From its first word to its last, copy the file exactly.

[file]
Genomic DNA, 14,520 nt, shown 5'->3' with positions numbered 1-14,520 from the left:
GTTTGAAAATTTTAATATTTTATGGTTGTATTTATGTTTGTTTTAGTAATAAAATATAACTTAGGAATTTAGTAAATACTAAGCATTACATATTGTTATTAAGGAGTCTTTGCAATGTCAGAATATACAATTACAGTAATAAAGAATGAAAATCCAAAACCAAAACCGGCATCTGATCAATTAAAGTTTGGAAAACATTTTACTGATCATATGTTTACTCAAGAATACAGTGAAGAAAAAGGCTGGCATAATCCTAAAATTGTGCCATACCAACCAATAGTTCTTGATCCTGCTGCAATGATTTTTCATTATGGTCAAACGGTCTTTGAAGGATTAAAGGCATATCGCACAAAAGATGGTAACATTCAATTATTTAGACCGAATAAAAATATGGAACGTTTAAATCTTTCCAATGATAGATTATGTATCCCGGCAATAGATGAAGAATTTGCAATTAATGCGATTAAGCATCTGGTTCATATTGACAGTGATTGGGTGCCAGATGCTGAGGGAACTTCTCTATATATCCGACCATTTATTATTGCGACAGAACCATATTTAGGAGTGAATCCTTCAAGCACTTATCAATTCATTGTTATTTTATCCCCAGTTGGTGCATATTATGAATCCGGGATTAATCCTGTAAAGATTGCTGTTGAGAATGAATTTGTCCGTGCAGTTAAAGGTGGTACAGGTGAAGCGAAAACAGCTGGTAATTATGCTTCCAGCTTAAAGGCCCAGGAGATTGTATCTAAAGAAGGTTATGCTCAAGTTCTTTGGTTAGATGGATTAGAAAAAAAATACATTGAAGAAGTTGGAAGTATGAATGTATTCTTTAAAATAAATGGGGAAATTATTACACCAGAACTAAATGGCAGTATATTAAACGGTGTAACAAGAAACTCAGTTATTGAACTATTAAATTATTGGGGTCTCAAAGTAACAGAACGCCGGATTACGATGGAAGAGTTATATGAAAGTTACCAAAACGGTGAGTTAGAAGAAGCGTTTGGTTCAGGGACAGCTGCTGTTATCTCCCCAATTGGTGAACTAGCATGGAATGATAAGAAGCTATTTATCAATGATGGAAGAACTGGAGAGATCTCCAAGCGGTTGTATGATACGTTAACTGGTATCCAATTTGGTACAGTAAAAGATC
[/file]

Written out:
Genomic DNA, 14,520 nt, shown 5'->3' with positions numbered 1-14,520 from the left:
GTTTGAAAATTTTAATATTTTATGGTTGTATTTATGTTTGTTTTAGTAATAAAATATAACTTAGGAATTTAGTAAATACTAAGCATTACATATTGTTATTAAGGAGTCTTTGCAATGTCAGAATATACAATTACAGTAATAAAGAATGAAAATCCAAAACCAAAACCGGCATCTGATCAATTAAAGTTTGGAAAACATTTTACTGATCATATGTTTACTCAAGAATACAGTGAAGAAAAAGGCTGGCATAATCCTAAAATTGTGCCATACCAACCAATAGTTCTTGATCCTGCTGCAATGATTTTTCATTATGGTCAAACGGTCTTTGAAGGATTAAAGGCATATCGCACAAAAGATGGTAACATTCAATTATTTAGACCGAATAAAAATATGGAACGTTTAAATCTTTCCAATGATAGATTATGTATCCCGGCAATAGATGAAGAATTTGCAATTAATGCGATTAAGCATCTGGTTCATATTGACAGTGATTGGGTGCCAGATGCTGAGGGAACTTCTCTATATATCCGACCATTTATTATTGCGACAGAACCATATTTAGGAGTGAATCCTTCAAGCACTTATCAATTCATTGTTATTTTATCCCCAGTTGGTGCATATTATGAATCCGGGATTAATCCTGTAAAGATTGCTGTTGAGAATGAATTTGTCCGTGCAGTTAAAGGTGGTACAGGTGAAGCGAAAACAGCTGGTAATTATGCTTCCAGCTTAAAGGCCCAGGAGATTGTATCTAAAGAAGGTTATGCTCAAGTTCTTTGGTTAGATGGATTAGAAAAAAAATACATTGAAGAAGTTGGAAGTATGAATGTATTCTTTAAAATAAATGGGGAAATTATTACACCAGAACTAAATGGCAGTATATTAAACGGTGTAACAAGAAACTCAGTTATTGAACTATTAAATTATTGGGGTCTCAAAGTAACAGAACGCCGGATTACGATGGAAGAGTTATATGAAAGTTACCAAAACGGTGAGTTAGAAGAAGCGTTTGGTTCAGGGACAGCTGCTGTTATCTCCCCAATTGGTGAACTAGCATGGAATGATAAGAAGCTATTTATCAATGATGGAAGAACTGGAGAGATCTCCAAGCGGTTGTATGATACGTTAACTGGTATCCAATTTGGTACAGTAAAAGATC